If you’re in open source and looking for a job, chances are you won’t have to search long. According to recent research, businesses are going out of their way to find—and hang onto—their best open source talent. Last month, the 2016 Open Source Jobs Report found that 79% of hiring managers have increased incentives to retain their current open source professionals.
Another report by Harvard Business Review urges CIOs and business leaders to get involved in the open source community as an answer to their IT talent challenges. CIOs who were interviewed for the report say that not only is the open source community a great resource for finding innovative candidates with cutting-edge technical skills, but also having existing IT teams skilled in the use open source tools helps them to make the most of limited resources in IT.
Bryson Koehler, CIO of The Weather Company, says, “Open source is a magnet for talent. It’s a great way to attract engineers who are creative problem solvers and can give your company an edge. Innovative developers don’t start their own projects with big, shrink-wrapped packages. They join or even start open source projects. Who wouldn’t want that kind of initiative in their company?”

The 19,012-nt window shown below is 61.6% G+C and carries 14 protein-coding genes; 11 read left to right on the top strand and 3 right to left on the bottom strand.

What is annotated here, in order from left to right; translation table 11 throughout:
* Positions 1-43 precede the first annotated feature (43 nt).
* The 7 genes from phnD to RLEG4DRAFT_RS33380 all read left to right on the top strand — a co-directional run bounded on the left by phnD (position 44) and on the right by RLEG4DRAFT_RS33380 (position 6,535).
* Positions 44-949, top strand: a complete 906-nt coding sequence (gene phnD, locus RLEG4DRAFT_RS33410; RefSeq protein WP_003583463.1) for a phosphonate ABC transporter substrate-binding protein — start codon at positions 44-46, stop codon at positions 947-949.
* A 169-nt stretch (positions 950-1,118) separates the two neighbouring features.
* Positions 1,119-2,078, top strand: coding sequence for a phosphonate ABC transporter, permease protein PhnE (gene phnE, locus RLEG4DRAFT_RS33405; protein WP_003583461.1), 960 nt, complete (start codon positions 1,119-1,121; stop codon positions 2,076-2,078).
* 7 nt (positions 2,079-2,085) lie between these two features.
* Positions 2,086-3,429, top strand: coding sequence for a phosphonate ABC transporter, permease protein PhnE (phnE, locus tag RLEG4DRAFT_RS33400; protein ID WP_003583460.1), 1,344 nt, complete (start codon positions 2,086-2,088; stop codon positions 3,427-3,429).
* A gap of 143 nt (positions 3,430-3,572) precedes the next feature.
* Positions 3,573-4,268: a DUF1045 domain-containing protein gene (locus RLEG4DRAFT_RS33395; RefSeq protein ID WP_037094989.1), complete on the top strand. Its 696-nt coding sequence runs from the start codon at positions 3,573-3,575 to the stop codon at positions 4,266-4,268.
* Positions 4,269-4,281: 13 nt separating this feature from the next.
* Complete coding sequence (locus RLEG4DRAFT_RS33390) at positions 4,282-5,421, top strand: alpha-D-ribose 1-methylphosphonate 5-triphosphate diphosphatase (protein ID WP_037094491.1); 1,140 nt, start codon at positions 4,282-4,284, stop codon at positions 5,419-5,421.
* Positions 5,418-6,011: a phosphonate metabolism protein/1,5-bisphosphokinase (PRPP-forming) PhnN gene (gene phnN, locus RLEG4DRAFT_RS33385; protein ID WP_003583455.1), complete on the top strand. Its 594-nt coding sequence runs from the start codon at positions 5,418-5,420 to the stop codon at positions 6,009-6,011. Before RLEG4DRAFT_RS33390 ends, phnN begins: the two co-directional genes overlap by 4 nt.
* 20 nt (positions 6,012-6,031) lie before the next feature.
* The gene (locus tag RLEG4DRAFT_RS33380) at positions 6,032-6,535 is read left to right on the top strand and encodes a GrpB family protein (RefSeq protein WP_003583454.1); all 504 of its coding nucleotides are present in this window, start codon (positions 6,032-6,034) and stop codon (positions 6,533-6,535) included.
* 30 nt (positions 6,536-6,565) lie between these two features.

The talent problem is not the only business challenge that Koehler has solved with open source. In another article on The Enterprisers Project, he gives more reasons why he’s an advocate for open source, such as self-support, solid security, and knowing that your team is directly contributing to making applications better within the open source community.
Koehler adds, “Just a few short years ago, there was a possibility you might lose credibility by bringing up open source as a possible solution for an IT problem.” He says now it’s more likely that you will lose credibility for not bringing up open source.
That hiring managers are increasingly recognizing open source as a gold mine for innovative, creative, highly collaborative job candidates makes sense. Beyond finding the skilled talent they need to stay competitive, hiring managers and CIOs are seeing the power of community by contributing to open source projects and collaborating with large networks of talented engineers.
Have you ever been recruited by someone you’ve met through an open source project? Or have your bosses ever asked whether you have open source developer friends you’d recommend for their job openings? If not, you may notice that these and other recruiting efforts soon become a regular part of the open source experience.